Many feminists (mostly scandalized white ladies) say RiRi’s eminently GIF-able, winkingly referential revenge fantasy — which she co-directed — is misogynist and anti-feminist.
Many other feminists — particularly women of colour — argue that what Rihanna is doing is downright radical.
Despite its implied violence against women (we’ll get to that in a sec), I don’t think the video is particularly misogynistic or anti-feminist.
In fact, I don’t think “but is it feminist?” is the argument we should even be having.
Here’s the plot: Rihanna is ripped off by her accountant — he’s the bitch who better have her money — so she kidnaps his pretty blonde wife as part of a revenge plot, erroneously thinking he’d give a shit about his wife (spoiler: he doesn’t). So, Rihanna takes matters into her own hands, hacks up the accountant, then lounges in a trunk filled with her cash, covered in his blood.
(Now, many viewers think the wife was also murdered, but I didn’t interpret it that way at all. In fact, it appears as though she is granted admission into RiRi’s coterie of badass henchwoman; after all, she, too, has reason to enact revenge on a husband that wouldn’t pay her ransom. As for that infamous pool scene in which the wife is floating face down? Based on chronology, I think it’s entirely possible that the wife is holding her breath, hiding from the cop that’s sniffing around.)
The video is both disturbing and cartoonish. It’s often uncomfortable and occasionally even funny. But it’s also incredibly subversive. As Melissa McEwan writes:
Visually, there are a number of references to revenge films like “Kill Bill,” which itself is an homage to martial arts and exploitation films. Except: In those films, female heroes tend to have been turned into superheroes by being brutalized by men. (Tarantino is a repeat offender in the “rape turns women into superheroes” trope.) Here, we aren’t subjected to seeing Rihanna’s revenge hero be harmed in order to establish her motivation. Her motivation is her own damn agency. That’s radical.
Indeed, the BBHMM video is, many ways, all about agency. It’s about a black woman assuming a power position and taking back what is rightfully hers. It’s about a woman rejecting societal expectations of How a Victim Should Be (p.s. everyone needs to fuck right off with the gross “as a victim of assault, Rihanna should know better” narrative). It’s about an artist making the kind of music video she wanted to make, without apology, with all the tools available to directors such as Tarantino. That’s pretty feminist from where I’m sitting.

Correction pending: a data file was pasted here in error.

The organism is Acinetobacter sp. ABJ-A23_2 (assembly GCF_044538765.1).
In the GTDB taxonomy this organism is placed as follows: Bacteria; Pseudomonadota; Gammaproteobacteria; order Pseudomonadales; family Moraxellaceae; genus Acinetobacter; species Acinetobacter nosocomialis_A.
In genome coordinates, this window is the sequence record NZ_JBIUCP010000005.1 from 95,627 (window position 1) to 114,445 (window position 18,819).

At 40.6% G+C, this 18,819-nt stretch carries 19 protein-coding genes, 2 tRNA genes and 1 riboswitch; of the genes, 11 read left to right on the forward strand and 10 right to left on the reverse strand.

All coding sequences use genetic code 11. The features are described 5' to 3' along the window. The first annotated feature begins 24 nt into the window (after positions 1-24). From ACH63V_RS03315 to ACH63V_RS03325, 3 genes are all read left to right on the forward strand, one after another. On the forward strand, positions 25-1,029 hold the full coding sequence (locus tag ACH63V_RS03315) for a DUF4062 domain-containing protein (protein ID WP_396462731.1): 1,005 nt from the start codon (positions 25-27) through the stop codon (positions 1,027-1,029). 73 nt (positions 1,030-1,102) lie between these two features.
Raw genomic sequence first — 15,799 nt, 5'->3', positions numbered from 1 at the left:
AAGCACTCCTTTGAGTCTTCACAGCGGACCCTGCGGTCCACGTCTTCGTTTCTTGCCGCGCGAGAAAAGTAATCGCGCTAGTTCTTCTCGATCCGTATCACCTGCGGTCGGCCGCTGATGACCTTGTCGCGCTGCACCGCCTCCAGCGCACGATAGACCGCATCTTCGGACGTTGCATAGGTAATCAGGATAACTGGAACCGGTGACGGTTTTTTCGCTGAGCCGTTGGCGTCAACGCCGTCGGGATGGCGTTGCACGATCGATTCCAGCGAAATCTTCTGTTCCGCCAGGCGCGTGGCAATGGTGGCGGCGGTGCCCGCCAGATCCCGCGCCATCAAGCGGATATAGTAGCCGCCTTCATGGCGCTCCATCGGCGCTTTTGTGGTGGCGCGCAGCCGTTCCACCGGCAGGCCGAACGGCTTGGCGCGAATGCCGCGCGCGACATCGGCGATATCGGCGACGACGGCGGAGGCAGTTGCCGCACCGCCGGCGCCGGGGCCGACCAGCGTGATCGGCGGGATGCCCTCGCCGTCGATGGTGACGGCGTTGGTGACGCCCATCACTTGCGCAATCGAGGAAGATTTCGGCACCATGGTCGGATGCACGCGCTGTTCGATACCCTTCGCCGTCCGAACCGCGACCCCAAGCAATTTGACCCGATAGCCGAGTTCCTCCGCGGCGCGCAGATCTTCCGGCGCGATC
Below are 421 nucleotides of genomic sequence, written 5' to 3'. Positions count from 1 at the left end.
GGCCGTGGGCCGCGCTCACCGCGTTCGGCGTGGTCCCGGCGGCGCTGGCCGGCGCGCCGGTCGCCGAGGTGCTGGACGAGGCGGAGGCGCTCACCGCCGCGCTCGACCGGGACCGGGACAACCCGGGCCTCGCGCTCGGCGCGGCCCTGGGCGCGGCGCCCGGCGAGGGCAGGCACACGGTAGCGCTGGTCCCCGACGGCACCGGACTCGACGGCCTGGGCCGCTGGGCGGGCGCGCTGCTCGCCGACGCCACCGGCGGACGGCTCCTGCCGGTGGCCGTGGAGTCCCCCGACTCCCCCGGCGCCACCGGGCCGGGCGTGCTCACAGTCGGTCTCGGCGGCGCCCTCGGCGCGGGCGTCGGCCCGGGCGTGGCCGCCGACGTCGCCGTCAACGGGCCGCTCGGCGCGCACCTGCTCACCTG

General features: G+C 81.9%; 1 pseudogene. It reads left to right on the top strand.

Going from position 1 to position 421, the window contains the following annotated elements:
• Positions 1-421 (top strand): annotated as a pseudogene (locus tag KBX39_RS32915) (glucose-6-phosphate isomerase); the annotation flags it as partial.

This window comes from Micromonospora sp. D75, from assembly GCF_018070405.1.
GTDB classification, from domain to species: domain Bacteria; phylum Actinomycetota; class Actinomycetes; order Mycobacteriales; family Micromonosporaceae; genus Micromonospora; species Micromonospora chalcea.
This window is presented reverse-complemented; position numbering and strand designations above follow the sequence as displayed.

Still, I’m inclined to agree with the Guardian‘s Rebecca Carroll, who writes:
The obsession over what constitutes feminism in mainstream media and popular culture strikes me as resolutely anti-feminist. As for the misogyny – really? That’s just dumb, shortsighted and so deeply patronising. Because the assumption here is that Rihanna isn’t smart enough to anticipate the various interpretations of her work. She knows. She doesn’t care. I don’t either. What I care about is that Rihanna has the agency to create her music and direct her career on her own terms.
Indeed, that question — BUT IS IT FEMINIST? — is boring, simplistic and unproductive. After all, there is no definitive, agreed-upon scoring rubric for what is or isn’t feminist. Determining whether something is feminist or not is largely going to depend on how you interpret the thing as well as on your feminism, which might look different from my feminism.
And yet, all that doesn’t stop the tiresome debate about whether or not Celebrity X, Y or Z is feminist. And it certainly doesn’t stop us from placing certain women on Feminist Pedestals and then acting surprised when they disappoint us.
Feminism is not a binary. Feminism is a lens through which to view the world. Here at SIAC, we use it as a lens through which to examine pop culture. Rather than asking ‘is it feminist?’ I find it more useful to ask: how does this thing, be it video, film, song, book, reality show, trend, whatever, help or harm women? Does it empower women — or does it contribute to their oppression? Does it perpetuate a damaging cultural norm or stereotype — or does it work to dismantle it?
Sometimes, these questions have complicated answers.
As someone who thinks sexualized violence is gross, I can certainly understand why some people might think the BBHMM video harmful for women. But then the question becomes, harmful for WHICH women? To that end, I highly recommend reading Mia McKenzie’s powerful post at Black Girl Dangerous on BBHMM as it relates to race.
I don’t underestimate Rihanna; I believe she is capable of nuance and complexity as well as of being provocative. I believe a video for a pop song can be challenging. I mean, BBHMM certainly is. Rihanna has made a piece of work worthy of discussion, analysis and criticism.
As for my feminist analysis: dismissing all the ways in which BBHMM video tears down the status quo — and underestimating the woman behind the lens — is more harmful than its content.
Edited: July 9, 2015 — fixed typo and grammatical error.